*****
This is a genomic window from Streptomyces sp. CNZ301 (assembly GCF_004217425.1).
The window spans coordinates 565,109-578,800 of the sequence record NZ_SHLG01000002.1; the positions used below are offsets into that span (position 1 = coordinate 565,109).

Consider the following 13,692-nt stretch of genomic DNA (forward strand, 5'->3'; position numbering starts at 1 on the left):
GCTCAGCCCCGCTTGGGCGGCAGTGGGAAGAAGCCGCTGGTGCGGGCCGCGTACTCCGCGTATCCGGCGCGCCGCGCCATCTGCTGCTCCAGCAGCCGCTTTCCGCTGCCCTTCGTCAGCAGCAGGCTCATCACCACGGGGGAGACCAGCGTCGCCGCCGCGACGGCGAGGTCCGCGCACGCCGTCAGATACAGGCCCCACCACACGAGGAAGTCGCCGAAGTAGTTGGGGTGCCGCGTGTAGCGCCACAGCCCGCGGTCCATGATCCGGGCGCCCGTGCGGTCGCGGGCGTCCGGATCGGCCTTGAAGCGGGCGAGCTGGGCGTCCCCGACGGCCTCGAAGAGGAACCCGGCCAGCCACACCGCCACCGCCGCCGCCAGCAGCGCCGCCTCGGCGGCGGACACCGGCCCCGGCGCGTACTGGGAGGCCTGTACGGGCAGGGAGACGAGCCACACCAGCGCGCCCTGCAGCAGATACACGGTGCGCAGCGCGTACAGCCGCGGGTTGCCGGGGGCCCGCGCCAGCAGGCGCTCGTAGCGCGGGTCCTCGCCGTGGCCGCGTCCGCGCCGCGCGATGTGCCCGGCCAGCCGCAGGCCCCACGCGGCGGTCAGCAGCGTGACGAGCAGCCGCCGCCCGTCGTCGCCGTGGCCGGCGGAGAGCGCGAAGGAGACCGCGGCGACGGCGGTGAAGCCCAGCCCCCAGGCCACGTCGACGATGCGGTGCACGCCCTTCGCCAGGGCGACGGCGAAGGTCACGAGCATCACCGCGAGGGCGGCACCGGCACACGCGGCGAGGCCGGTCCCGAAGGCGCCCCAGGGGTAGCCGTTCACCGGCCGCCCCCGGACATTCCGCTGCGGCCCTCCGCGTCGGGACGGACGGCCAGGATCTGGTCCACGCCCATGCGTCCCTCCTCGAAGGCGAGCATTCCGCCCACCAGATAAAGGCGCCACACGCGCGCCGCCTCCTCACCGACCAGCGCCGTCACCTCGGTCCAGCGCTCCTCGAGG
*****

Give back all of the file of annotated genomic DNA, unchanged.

This is a genomic window from Streptomyces sp. CNZ301 (assembly GCF_004217425.1).
The window spans coordinates 565,109-578,800 of the sequence record NZ_SHLG01000002.1; the positions used below are offsets into that span (position 1 = coordinate 565,109).

Consider the following 13,692-nt stretch of genomic DNA (forward strand, 5'->3'; position numbering starts at 1 on the left):
GCTCAGCCCCGCTTGGGCGGCAGTGGGAAGAAGCCGCTGGTGCGGGCCGCGTACTCCGCGTATCCGGCGCGCCGCGCCATCTGCTGCTCCAGCAGCCGCTTTCCGCTGCCCTTCGTCAGCAGCAGGCTCATCACCACGGGGGAGACCAGCGTCGCCGCCGCGACGGCGAGGTCCGCGCACGCCGTCAGATACAGGCCCCACCACACGAGGAAGTCGCCGAAGTAGTTGGGGTGCCGCGTGTAGCGCCACAGCCCGCGGTCCATGATCCGGGCGCCCGTGCGGTCGCGGGCGTCCGGATCGGCCTTGAAGCGGGCGAGCTGGGCGTCCCCGACGGCCTCGAAGAGGAACCCGGCCAGCCACACCGCCACCGCCGCCGCCAGCAGCGCCGCCTCGGCGGCGGACACCGGCCCCGGCGCGTACTGGGAGGCCTGTACGGGCAGGGAGACGAGCCACACCAGCGCGCCCTGCAGCAGATACACGGTGCGCAGCGCGTACAGCCGCGGGTTGCCGGGGGCCCGCGCCAGCAGGCGCTCGTAGCGCGGGTCCTCGCCGTGGCCGCGTCCGCGCCGCGCGATGTGCCCGGCCAGCCGCAGGCCCCACGCGGCGGTCAGCAGCGTGACGAGCAGCCGCCGCCCGTCGTCGCCGTGGCCGGCGGAGAGCGCGAAGGAGACCGCGGCGACGGCGGTGAAGCCCAGCCCCCAGGCCACGTCGACGATGCGGTGCACGCCCTTCGCCAGGGCGACGGCGAAGGTCACGAGCATCACCGCGAGGGCGGCACCGGCACACGCGGCGAGGCCGGTCCCGAAGGCGCCCCAGGGGTAGCCGTTCACCGGCCGCCCCCGGACATTCCGCTGCGGCCCTCCGCGTCGGGACGGACGGCCAGGATCTGGTCCACGCCCATGCGTCCCTCCTCGAAGGCGAGCATTCCGCCCACCAGATAAAGGCGCCACACGCGCGCCGCCTCCTCACCGACCAGCGCCGTCACCTCGGTCCAGCGCTCCTCGAGG